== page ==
In the summer of 1988, Iran executed thousands of its opponents who were serving their sentences behind bars.
At the time, Mir Hossein Mousavi was at the helm of the government as the Prime Minister, with Mousavi and his supporters insisting that he was unaware of the extrajudicial mass executions.
Recently, Amnesty International (AI) presented documents that say otherwise.
Amnesty International's findings on Mousavi and his knowledge of the 1988 massacre were followed by several activists' statement, accusing AI of "distorting" the facts and highlighting Mousavi's diminished role in the mass executions with "unknown motives."
Mousavi, 78, is currently under house arrest for refusing defeat in the 2009 presidential election, which officially named the incumbent, Mahmoud Ahmadinejad, the winner.
Responding to the activists' statement in Mousavi's defense, hundreds of the relatives of the 1988 massacre's victims have stepped forward, demanding justice. In a statement issued on Sunday, October 4, they explicitly called for Mousavi and other figures linked to the Islamic establishment to disclose what they know about the tragedy.
Mousavi and many others have experienced the Islamic Republic's persecution and suffered from human rights violations in Iran, the victims' relatives said in their statement, before asking, "why don't they present all their information on the massacre to the society and bereaved families?"
"Those directly responsible for the crime, as well as those who have remained silent either out of personal interests or distorting and covering-up the truth must be held accountable to the victims' families and society as a whole," they added, also asserting that remaining silent paves the way for more similar crimes.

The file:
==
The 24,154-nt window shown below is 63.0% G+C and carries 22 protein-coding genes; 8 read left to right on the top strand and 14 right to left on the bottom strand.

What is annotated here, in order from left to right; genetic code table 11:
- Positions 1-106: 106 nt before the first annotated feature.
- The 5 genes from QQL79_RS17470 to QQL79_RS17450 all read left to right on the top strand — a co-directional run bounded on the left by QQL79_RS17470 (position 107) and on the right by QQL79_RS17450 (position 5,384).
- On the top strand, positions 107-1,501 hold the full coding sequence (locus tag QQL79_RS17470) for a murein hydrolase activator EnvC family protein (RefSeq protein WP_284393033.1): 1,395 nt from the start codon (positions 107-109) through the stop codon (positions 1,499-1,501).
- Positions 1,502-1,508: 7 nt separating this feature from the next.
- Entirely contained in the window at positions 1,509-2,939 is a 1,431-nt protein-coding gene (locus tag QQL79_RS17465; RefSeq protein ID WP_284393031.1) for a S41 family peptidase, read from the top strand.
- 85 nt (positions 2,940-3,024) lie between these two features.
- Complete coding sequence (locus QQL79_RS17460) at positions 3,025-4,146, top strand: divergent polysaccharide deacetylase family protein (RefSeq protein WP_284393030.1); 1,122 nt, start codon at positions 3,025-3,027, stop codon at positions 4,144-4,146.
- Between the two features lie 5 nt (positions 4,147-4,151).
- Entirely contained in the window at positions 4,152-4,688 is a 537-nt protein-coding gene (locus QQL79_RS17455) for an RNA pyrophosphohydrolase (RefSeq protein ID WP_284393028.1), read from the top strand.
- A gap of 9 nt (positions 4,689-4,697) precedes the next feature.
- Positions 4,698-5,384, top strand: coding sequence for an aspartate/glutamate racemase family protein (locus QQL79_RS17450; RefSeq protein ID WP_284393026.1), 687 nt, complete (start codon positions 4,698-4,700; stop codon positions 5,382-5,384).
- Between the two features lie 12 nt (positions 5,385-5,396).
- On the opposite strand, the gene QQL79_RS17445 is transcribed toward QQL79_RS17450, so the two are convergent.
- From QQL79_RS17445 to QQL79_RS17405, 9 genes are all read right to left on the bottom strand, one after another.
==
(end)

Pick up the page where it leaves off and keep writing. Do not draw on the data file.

Additionally, the victims' relatives and survivors of the mass executions blasted Mousavi's supporters for "distorting the crimes' undeniable reality.
Earlier, on September 22, 60 political activists issued a statement stressing that Mousavi was indeed unaware of the executions.
While condemning the mass executions as "horrendous crime," the statement, signed by a few survivors of the 1988 massacre, claimed that Iran's section of Amnesty International's stance on the massacre hides the real perpetrators and their masters in the shadows. At the same time, AI elevates Mousavi's role, presenting him as the primary culprit, while no evidence has been discovered against him.